Housekeeping on the Job

Three of the top four reasons for fatalities on the job site are from falls, struck-by objects, or caught-in/between. One thing that has a connection to these hazards is good housekeeping at the job site.  If there are items and trash scattered throughout the workplace you may have created a hazard for someone to fall, or you may have created a potential struck-by

The number one excuse for having a dirty job site is that we don’t have enough time. This can be overcome by cleaning the job site as you go and
doing a little everyday, rather than waiting until it gets out of hand.  Then you have to shut things down and pull guys from other jobs to help get things back on track.

Housekeeping guidelines:

  • Slippery conditions is a workplace hazard. If there is snow and ice it must be removed.  If it can be cleaned up it must be cleaned.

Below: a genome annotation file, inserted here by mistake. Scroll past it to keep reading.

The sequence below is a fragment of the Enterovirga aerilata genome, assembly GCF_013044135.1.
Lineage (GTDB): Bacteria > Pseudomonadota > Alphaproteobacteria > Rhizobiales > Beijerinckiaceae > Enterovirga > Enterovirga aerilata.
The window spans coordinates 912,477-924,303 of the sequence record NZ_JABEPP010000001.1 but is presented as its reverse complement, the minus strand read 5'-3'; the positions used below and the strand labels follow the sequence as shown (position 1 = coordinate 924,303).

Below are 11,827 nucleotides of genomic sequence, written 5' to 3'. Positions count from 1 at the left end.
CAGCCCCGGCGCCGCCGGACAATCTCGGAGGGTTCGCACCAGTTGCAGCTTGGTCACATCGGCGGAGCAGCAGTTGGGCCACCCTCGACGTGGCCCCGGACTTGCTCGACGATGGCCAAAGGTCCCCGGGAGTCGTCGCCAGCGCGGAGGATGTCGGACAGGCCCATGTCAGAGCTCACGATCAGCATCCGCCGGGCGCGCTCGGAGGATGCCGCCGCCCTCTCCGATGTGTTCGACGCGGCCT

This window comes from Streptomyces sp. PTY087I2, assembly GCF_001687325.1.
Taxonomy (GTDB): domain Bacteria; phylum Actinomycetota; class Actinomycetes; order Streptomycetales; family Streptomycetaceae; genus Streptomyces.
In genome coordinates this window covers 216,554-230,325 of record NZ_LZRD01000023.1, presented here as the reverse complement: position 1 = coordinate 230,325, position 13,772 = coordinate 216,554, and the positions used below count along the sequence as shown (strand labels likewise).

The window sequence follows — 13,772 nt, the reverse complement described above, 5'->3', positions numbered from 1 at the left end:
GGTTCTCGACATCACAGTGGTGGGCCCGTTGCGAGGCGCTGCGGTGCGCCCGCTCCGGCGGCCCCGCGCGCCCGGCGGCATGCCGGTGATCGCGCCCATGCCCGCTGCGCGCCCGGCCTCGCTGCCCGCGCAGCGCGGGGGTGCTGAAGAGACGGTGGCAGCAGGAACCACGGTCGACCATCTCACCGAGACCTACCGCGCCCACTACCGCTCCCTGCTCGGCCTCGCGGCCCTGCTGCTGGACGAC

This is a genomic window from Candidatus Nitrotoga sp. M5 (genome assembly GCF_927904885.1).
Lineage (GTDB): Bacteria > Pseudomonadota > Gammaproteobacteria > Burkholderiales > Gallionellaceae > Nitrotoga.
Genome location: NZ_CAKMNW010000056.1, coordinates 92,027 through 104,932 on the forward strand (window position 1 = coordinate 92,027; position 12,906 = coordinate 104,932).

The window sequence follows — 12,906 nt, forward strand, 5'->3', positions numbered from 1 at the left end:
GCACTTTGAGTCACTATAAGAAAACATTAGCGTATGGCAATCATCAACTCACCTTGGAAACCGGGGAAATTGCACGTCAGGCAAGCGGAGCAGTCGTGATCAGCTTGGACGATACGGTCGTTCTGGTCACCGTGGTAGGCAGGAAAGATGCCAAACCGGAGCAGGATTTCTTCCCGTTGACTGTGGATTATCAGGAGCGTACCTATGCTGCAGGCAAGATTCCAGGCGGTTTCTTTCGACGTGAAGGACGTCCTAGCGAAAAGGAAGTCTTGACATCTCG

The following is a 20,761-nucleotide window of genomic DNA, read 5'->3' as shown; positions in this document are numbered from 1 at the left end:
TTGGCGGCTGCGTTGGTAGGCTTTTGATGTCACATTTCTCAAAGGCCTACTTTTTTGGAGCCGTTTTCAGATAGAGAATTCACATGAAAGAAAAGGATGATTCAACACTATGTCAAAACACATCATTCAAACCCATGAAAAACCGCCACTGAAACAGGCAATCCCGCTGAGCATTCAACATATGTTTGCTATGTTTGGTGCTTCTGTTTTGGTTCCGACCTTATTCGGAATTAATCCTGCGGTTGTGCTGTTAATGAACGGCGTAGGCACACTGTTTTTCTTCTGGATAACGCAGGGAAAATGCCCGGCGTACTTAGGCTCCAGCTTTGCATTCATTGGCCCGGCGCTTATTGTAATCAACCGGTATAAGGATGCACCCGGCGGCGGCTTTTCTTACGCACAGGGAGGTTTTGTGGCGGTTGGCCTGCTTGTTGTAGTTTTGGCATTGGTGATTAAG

• Walkways must be clear for a person to walk down. If there are cables through walkways and door ways, you can try to create some planks which will allow people to easily walk over them without tripping. They can also be
    suspended, which will keep them off the floor and eliminate the hazard.
  • Store materials in a safe manner. Do not store materials near a ledge where they could fall.  Do not store
    materials where they could block a walkway or a doorway.
  • At the end of every work day take the last 30 minutes to clean the job site. This can keep trash from accumulating and open up more room for storage of other materials.
  • There must be proper containers available for the disposal of items that could be flammable, such as oily rags. There must also be containers for any other types of hazardous waste, such as acids or caustics.

Keeping the workplace clean eliminates many working hazards and can greatly increases productivity. Can anyone
contribute a time that good housekeeping was involved in your work?   Can anyone recall a near miss or accident that could’ve been prevented?